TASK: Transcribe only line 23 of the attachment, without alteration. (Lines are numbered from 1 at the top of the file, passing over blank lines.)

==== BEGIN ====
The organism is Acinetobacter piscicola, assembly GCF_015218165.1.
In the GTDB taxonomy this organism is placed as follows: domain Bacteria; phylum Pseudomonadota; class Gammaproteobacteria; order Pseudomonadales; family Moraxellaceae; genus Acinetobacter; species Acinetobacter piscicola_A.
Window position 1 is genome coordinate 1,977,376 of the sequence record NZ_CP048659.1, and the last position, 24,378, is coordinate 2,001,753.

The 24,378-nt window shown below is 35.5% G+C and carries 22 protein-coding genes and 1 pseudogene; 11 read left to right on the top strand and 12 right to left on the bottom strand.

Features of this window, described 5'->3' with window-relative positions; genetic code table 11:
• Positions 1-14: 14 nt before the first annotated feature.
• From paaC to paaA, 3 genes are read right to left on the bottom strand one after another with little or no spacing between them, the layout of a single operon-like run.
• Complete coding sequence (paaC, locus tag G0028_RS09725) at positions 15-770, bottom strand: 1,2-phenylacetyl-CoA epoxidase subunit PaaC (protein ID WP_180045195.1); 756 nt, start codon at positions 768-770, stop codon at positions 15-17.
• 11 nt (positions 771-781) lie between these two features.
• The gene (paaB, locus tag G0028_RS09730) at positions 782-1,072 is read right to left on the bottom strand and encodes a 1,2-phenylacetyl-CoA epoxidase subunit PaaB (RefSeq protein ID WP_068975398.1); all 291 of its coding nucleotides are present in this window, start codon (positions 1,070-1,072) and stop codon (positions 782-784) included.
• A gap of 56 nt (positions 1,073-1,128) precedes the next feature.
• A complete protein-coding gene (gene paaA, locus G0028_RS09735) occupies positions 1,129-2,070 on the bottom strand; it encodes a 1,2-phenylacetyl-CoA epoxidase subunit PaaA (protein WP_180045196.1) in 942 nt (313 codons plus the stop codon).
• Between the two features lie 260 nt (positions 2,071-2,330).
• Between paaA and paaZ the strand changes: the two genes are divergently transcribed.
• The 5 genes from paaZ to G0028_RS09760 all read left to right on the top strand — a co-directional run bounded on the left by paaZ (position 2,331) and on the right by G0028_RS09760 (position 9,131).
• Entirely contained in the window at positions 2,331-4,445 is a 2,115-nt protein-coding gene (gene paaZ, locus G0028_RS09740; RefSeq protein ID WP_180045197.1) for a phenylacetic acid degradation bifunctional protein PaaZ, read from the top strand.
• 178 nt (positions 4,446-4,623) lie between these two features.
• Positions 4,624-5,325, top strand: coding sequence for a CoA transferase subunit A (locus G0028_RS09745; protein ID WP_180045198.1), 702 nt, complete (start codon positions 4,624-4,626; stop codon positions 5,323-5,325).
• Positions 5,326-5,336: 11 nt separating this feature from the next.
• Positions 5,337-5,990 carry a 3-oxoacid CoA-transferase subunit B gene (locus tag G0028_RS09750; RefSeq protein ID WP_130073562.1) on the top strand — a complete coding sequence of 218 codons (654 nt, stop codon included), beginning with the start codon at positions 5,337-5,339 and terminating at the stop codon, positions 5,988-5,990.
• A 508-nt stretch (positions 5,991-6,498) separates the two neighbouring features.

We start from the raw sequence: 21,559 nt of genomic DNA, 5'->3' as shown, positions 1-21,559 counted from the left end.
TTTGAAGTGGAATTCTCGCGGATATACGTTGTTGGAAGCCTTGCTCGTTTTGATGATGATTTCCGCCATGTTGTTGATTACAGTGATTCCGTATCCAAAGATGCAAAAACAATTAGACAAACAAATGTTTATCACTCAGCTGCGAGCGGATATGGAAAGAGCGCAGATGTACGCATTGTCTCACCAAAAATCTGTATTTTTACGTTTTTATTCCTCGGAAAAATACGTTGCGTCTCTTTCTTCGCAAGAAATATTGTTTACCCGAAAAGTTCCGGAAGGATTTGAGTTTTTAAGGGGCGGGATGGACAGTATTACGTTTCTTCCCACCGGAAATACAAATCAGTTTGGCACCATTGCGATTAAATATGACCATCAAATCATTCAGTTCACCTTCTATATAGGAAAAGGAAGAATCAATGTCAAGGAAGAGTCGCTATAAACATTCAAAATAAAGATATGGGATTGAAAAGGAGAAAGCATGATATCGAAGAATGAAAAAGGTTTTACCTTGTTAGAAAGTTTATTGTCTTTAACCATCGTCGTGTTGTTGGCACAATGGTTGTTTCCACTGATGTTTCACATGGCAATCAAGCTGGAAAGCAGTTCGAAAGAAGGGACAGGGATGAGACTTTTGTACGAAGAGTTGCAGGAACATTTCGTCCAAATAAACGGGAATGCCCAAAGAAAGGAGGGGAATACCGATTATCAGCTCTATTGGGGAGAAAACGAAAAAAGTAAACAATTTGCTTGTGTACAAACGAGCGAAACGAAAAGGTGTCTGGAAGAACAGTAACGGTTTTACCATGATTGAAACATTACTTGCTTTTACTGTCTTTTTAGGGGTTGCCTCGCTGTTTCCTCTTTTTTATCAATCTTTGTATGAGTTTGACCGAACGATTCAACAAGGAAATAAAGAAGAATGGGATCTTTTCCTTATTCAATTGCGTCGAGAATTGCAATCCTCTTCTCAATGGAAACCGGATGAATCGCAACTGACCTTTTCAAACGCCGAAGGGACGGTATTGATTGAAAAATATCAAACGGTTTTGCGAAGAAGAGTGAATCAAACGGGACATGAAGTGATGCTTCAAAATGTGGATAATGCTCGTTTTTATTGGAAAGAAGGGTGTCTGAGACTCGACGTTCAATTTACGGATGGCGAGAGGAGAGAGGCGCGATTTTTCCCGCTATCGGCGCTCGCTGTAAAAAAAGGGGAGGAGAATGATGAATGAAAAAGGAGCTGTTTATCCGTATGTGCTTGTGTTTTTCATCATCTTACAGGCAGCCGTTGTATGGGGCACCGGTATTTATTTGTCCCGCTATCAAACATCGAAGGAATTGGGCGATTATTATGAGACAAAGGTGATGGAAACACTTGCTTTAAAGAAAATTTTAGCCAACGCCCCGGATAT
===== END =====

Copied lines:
TTTGAAGTGGAATTCTCGCGGATATACGTTGTTGGAAGCCTTGCTCGTTTTGATGATGATTTCCGCCATGTTGTTGATTACAGTGATTCCGTATCCAAAGATGCAAAAACAATTAGACAAACAAATGTTTATCACTCAGCTGCGAGCGGATATGGAAAGAGCGCAGATGTACGCATTGTCTCACCAAAAATCTGTATTTTTACGTTTTTATTCCTCGGAAAAATACGTTGCGTCTCTTTCTTCGCAAGAAATATTGTTTACCCGAAAAGTTCCGGAAGGATTTGAGTTTTTAAGGGGCGGGATGGACAGTATTACGTTTCTTCCCACCGGAAATACAAATCAGTTTGGCACCATTGCGATTAAATATGACCATCAAATCATTCAGTTCACCTTCTATATAGGAAAAGGAAGAATCAATGTCAAGGAAGAGTCGCTATAAACATTCAAAATAAAGATATGGGATTGAAAAGGAGAAAGCATGATATCGAAGAATGAAAAAGGTTTTACCTTGTTAGAAAGTTTATTGTCTTTAACCATCGTCGTGTTGTTGGCACAATGGTTGTTTCCACTGATGTTTCACATGGCAATCAAGCTGGAAAGCAGTTCGAAAGAAGGGACAGGGATGAGACTTTTGTACGAAGAGTTGCAGGAACATTTCGTCCAAATAAACGGGAATGCCCAAAGAAAGGAGGGGAATACCGATTATCAGCTCTATTGGGGAGAAAACGAAAAAAGTAAACAATTTGCTTGTGTACAAACGAGCGAAACGAAAAGGTGTCTGGAAGAACAGTAACGGTTTTACCATGATTGAAACATTACTTGCTTTTACTGTCTTTTTAGGGGTTGCCTCGCTGTTTCCTCTTTTTTATCAATCTTTGTATGAGTTTGACCGAACGATTCAACAAGGAAATAAAGAAGAATGGGATCTTTTCCTTATTCAATTGCGTCGAGAATTGCAATCCTCTTCTCAATGGAAACCGGATGAATCGCAACTGACCTTTTCAAACGCCGAAGGGACGGTATTGATTGAAAAATATCAAACGGTTTTGCGAAGAAGAGTGAATCAAACGGGACATGAAGTGATGCTTCAAAATGTGGATAATGCTCGTTTTTATTGGAAAGAAGGGTGTCTGAGACTCGACGTTCAATTTACGGATGGCGAGAGGAGAGAGGCGCGATTTTTCCCGCTATCGGCGCTCGCTGTAAAAAAAGGGGAGGAGAATGATGAATGAAAAAGGAGCTGTTTATCCGTATGTGCTTGTGTTTTTCATCATCTTACAGGCAGCCGTTGTATGGGGCACCGGTATTTATTTGTCCCGCTATCAAACATCGAAGGAATTGGGCGATTATTATGAGACAAAGGTGATGGAAACACTTGCTTTAAAGAAAATTTTAGCCAACGCCCCGGATAT